About Pelvic Congestion Syndrome
Pelvic Congestion Syndrome (PCS), also known as Pelvic Venous Insufficiency (PVI), is a condition affecting women caused by abnormal veins in the pelvis. The veins which normally drain the blood from the pelvis become incompetent, the same way the veins in the leg fail in chronic venous insufficiency. This leads to reflux and pooling of blood in the pelvic veins and the veins become enlarged. The result is chronic pain and other symptoms. Approximately 30% of women who suffer from chronic pelvic pain have pelvic venous insufficiency.
PCS symptoms can include pain in the pelvic region and lower abdomen, pelvic heaviness, bloating sensation, painful menstrual periods, pain during and after sexual intercourse, backache, bladder irritation, pain or other symptoms with urination, abnormal bleeding, and vaginal discharge. Prolonged sitting or standing, walking, physical activity, sexual intercourse, and menstruation can increase the discomfort. Symptoms usually improve with lying down. Varicose veins on the upper thigh, buttocks, perineum, pubic area, and labia can also be seen with this condition.
Pelvic Congestion Syndrome is caused by failure of the veins which drain the blood from around the uterus and in the pelvis. These are called gonadal veins or ovarian veins. These veins become dilated and the valve system fails (the same way veins fail in chronic venous insufficiency in the legs). This results in pooling of blood in the pelvis. Pregnancy is the biggest contributing factor to this condition. Women of all ages can be affected, but the syndrome is most commonly seen in women who have had multiple pregnancies and who have not gone through menopause.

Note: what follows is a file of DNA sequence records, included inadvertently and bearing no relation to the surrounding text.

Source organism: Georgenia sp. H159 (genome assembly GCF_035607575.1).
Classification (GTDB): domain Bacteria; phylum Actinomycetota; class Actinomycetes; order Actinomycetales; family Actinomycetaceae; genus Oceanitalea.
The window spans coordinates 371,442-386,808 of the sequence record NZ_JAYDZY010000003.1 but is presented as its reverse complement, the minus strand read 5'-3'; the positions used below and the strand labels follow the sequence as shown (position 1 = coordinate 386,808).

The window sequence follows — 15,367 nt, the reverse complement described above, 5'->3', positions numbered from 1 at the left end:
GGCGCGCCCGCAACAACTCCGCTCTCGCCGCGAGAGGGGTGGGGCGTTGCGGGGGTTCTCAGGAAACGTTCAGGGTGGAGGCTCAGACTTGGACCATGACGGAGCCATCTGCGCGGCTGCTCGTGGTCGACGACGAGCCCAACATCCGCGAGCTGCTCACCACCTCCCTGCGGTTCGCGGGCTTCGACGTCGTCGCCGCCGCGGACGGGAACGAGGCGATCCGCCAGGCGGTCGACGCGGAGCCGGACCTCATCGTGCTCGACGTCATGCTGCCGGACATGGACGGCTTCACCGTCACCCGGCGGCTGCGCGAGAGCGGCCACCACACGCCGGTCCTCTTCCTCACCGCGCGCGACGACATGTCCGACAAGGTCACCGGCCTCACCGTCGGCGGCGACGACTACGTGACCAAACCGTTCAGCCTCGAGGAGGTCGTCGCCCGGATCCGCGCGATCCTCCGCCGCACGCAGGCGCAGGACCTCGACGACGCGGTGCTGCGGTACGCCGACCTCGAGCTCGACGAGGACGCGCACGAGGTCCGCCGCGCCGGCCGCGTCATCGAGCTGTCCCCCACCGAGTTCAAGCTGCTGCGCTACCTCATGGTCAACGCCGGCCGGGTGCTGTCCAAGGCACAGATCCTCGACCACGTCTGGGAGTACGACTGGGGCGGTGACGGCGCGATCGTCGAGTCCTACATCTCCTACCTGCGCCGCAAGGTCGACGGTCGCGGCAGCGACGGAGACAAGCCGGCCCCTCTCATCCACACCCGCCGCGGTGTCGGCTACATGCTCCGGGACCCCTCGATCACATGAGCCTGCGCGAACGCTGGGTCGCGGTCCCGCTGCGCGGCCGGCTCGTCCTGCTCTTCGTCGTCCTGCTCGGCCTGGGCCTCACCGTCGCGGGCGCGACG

Evaluation and diagnosis of PCS begin with a consultation including patient history and physical examination. If signs and symptoms suggest this condition, a CT scan is usually the first test that we perform to confirm the diagnosis. Ultrasound and MRI can also be used for diagnosis in some patients.
If indicated, pelvic congestion syndrome is treated with a procedure called gonadal vein embolization which closes down the abnormal pelvic veins. This is a minimally invasive same-day procedure which is performed at the hospital by one of our interventional radiologists. The procedure is performed through a tiny incision just above the collarbone, and sometimes through a tiny incision by the hip.
Varicose veins associated with PCS in the upper thighs, labia, and buttocks usually don’t need to be treated if gonadal vein embolization is performed. If these veins need to be treated, they are usually treated with foam sclerotherapy in the clinic.